In one of Ethel Gabain’s haunting lithographs for an elegant, folio sized, 1923 limited edition, Jane Eyre stands alone at Whitcross and looks back longingly towards the familiar life she has left behind. She seems on the point of consulting the signpost behind her, the only guide to the surrounding, unfamiliar landscape.
Gabain (1883-1950) has captured the point at which both Jane and the reader have been brought to stand at a physical and metaphorical crossroads in the narrative. Here they face the awkwardness and fear of the strange and the unknown. Although the story yet to unfold will prove difficult to negotiate, both Jane and the reader will be rewarded for their perseverance.
I would like to think that the person who annotated another, far less pristine copy is one such reader. They must have realized from the opening of Jane Eyre’s story, that in order to negotiate the signposts in the text, they would have to get to grips with the etymology of unfamiliar words that lie printed on the page. This 1991 Everyman’s Library Edition aimed at students, with its introduction, bibliography and chronology, aims to give guidance on critical readings of the text. But without reading comprehension, the student does not have the fundamental tools necessary for the task. It will be impossible for them to articulate their arguments, or to explain either their own feelings or those of the protagonists.
In the first chapter on page 3, ‘the nouns ‘headstone’ and ‘gallows’ have been underlined, and their meanings noted in the margin. Continuing this macabre theme, ‘ligature’ has been underlined on page 7, but oddly without accompanying marginalia. Jane’s comments on the aftermath of her abuse at the hands of the Reeds are underscored: ‘my terror had passed its climax; other feelings succeeded’. Perhaps this reflects the emotions of the annotator, who now feels calmer but is still anxiously tackling the text. On the same page the etymology of ‘rummage’ has been noted in the margin as ‘search for sth [something?] by moving carelessly’. Hopefully this does not echo the reader’s methodology; they will need to persist with a constructive, ordered frame of mind. The heavy and repeated, wobbly underscoring of the line ‘a great looking-glass between them repeated the vacant majesty of the bed and room’, on page 11, may be not only a reflection of Jane’s predicament and state of mind, but also that of the perplexed reader.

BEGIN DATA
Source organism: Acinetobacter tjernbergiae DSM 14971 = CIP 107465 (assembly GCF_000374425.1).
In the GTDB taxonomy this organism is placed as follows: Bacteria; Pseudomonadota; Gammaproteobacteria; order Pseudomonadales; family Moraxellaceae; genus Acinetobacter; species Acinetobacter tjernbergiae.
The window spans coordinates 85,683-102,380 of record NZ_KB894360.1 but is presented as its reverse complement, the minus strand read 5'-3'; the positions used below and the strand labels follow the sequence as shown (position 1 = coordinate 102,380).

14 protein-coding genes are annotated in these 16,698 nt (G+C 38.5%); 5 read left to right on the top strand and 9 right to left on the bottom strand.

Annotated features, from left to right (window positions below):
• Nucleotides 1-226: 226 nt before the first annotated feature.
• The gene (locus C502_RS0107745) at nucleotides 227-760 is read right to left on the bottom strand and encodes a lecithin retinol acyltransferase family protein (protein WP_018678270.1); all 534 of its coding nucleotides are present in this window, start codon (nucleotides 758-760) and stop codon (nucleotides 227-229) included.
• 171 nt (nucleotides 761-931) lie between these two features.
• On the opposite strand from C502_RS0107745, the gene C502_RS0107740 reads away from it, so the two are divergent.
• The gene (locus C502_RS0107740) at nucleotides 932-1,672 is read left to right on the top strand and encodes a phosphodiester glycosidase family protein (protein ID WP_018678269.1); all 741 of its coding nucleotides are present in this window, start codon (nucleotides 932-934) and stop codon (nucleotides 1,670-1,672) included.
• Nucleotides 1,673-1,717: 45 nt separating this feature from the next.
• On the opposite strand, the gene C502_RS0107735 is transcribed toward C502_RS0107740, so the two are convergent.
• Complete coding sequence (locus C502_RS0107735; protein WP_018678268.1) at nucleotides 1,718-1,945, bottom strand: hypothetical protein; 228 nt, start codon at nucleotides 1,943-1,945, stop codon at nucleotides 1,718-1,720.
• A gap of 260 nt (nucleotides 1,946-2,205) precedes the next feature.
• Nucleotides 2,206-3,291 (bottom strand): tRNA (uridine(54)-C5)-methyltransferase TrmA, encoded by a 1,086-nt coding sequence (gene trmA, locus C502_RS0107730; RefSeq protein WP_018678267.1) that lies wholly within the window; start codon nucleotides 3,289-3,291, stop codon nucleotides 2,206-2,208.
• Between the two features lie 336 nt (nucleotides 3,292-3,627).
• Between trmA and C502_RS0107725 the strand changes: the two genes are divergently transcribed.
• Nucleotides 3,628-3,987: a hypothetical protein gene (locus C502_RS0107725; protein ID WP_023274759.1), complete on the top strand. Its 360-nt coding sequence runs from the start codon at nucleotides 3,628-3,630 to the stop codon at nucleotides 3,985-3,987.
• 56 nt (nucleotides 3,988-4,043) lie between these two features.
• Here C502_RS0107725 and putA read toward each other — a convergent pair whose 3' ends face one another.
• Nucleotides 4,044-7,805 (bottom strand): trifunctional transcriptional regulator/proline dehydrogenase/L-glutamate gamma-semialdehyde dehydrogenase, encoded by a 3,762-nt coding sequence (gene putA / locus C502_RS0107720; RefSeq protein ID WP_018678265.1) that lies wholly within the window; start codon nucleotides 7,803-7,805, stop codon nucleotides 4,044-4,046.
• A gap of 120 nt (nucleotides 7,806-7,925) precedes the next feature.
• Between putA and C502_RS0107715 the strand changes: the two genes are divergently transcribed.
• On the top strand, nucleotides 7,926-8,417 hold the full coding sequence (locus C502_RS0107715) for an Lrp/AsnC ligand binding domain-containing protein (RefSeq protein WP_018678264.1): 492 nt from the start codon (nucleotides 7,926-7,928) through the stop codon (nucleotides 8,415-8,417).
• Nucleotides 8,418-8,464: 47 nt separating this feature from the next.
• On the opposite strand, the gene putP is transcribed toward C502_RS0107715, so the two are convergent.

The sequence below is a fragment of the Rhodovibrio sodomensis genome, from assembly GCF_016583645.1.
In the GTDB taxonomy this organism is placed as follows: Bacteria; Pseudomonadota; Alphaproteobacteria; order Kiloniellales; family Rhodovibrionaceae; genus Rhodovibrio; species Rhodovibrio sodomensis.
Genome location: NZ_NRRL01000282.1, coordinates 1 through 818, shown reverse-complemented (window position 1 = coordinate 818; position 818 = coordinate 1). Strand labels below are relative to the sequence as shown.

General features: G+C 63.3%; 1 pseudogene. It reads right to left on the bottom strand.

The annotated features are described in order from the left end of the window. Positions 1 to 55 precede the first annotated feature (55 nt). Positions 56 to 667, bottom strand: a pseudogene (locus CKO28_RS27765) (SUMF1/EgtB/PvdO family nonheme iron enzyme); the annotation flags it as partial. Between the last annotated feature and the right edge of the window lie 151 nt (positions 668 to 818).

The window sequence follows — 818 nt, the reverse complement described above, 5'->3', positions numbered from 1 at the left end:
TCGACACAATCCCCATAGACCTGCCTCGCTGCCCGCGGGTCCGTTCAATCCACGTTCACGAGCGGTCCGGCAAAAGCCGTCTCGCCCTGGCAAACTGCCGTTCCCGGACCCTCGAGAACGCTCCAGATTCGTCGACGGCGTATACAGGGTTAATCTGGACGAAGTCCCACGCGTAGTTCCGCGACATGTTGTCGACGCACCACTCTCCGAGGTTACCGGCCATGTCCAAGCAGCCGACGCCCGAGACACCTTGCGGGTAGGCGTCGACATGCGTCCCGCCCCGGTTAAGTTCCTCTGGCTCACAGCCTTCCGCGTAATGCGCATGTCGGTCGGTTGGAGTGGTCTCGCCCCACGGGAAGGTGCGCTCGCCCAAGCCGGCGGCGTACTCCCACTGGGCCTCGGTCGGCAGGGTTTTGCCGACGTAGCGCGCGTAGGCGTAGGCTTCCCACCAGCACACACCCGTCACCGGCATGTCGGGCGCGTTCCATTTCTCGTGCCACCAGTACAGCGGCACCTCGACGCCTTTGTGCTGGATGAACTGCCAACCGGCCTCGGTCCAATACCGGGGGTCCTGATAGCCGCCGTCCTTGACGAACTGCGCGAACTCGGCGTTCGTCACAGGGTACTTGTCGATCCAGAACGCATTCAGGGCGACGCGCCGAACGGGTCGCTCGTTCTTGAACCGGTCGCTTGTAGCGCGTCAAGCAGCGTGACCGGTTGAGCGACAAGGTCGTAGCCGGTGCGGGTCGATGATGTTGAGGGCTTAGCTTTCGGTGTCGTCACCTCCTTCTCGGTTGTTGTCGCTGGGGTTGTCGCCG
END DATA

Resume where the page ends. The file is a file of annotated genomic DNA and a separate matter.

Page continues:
Discouragingly, although the now obscure ‘ere’ is accurately researched, the next and last word to receive attention is ‘forlorn’, unluckily on page 13. Overwhelmed by the prospect of disentangling meaning, the discouraged reader may, like Jane, have felt ‘lonely and unhappy’, but unlike her, may have given up on their journey. But I would like to think that they did persevere and continued to accompany Jane along unfamiliar paths.
By overcoming their etymological difficulties the student will have acquired the vocabulary needed to help them understand what they read. Hopefully they will also have realised that although negotiating an unfamiliar text can pose many challenges, their endeavours will have made the reading experience all the more satisfying.